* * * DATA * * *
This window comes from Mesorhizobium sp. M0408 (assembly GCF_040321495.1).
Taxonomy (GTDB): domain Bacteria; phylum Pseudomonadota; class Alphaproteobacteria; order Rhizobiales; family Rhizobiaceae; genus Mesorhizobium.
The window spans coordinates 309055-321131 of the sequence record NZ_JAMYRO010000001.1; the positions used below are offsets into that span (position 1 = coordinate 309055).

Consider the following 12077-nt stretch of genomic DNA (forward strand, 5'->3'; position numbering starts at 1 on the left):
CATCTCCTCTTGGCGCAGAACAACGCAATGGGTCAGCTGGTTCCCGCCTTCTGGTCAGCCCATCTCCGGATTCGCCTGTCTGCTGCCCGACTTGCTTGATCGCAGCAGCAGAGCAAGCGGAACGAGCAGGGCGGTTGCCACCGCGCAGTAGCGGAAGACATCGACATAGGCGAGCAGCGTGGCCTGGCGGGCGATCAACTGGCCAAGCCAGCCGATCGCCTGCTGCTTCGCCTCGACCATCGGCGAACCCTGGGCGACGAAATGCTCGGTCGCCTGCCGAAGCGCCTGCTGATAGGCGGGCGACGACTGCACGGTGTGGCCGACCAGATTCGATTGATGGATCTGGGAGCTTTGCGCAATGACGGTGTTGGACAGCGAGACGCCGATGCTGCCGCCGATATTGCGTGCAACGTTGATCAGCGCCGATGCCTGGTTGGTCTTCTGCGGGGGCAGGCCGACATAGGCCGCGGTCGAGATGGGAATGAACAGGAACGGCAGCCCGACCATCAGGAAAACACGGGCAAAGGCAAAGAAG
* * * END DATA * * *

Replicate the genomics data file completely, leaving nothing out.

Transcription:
This window comes from Mesorhizobium sp. M0408 (assembly GCF_040321495.1).
Taxonomy (GTDB): domain Bacteria; phylum Pseudomonadota; class Alphaproteobacteria; order Rhizobiales; family Rhizobiaceae; genus Mesorhizobium.
The window spans coordinates 309055-321131 of the sequence record NZ_JAMYRO010000001.1; the positions used below are offsets into that span (position 1 = coordinate 309055).

Consider the following 12077-nt stretch of genomic DNA (forward strand, 5'->3'; position numbering starts at 1 on the left):
CATCTCCTCTTGGCGCAGAACAACGCAATGGGTCAGCTGGTTCCCGCCTTCTGGTCAGCCCATCTCCGGATTCGCCTGTCTGCTGCCCGACTTGCTTGATCGCAGCAGCAGAGCAAGCGGAACGAGCAGGGCGGTTGCCACCGCGCAGTAGCGGAAGACATCGACATAGGCGAGCAGCGTGGCCTGGCGGGCGATCAACTGGCCAAGCCAGCCGATCGCCTGCTGCTTCGCCTCGACCATCGGCGAACCCTGGGCGACGAAATGCTCGGTCGCCTGCCGAAGCGCCTGCTGATAGGCGGGCGACGACTGCACGGTGTGGCCGACCAGATTCGATTGATGGATCTGGGAGCTTTGCGCAATGACGGTGTTGGACAGCGAGACGCCGATGCTGCCGCCGATATTGCGTGCAACGTTGATCAGCGCCGATGCCTGGTTGGTCTTCTGCGGGGGCAGGCCGACATAGGCCGCGGTCGAGATGGGAATGAACAGGAACGGCAGCCCGACCATCAGGAAAACACGGGCAAAGGCAAAGAAG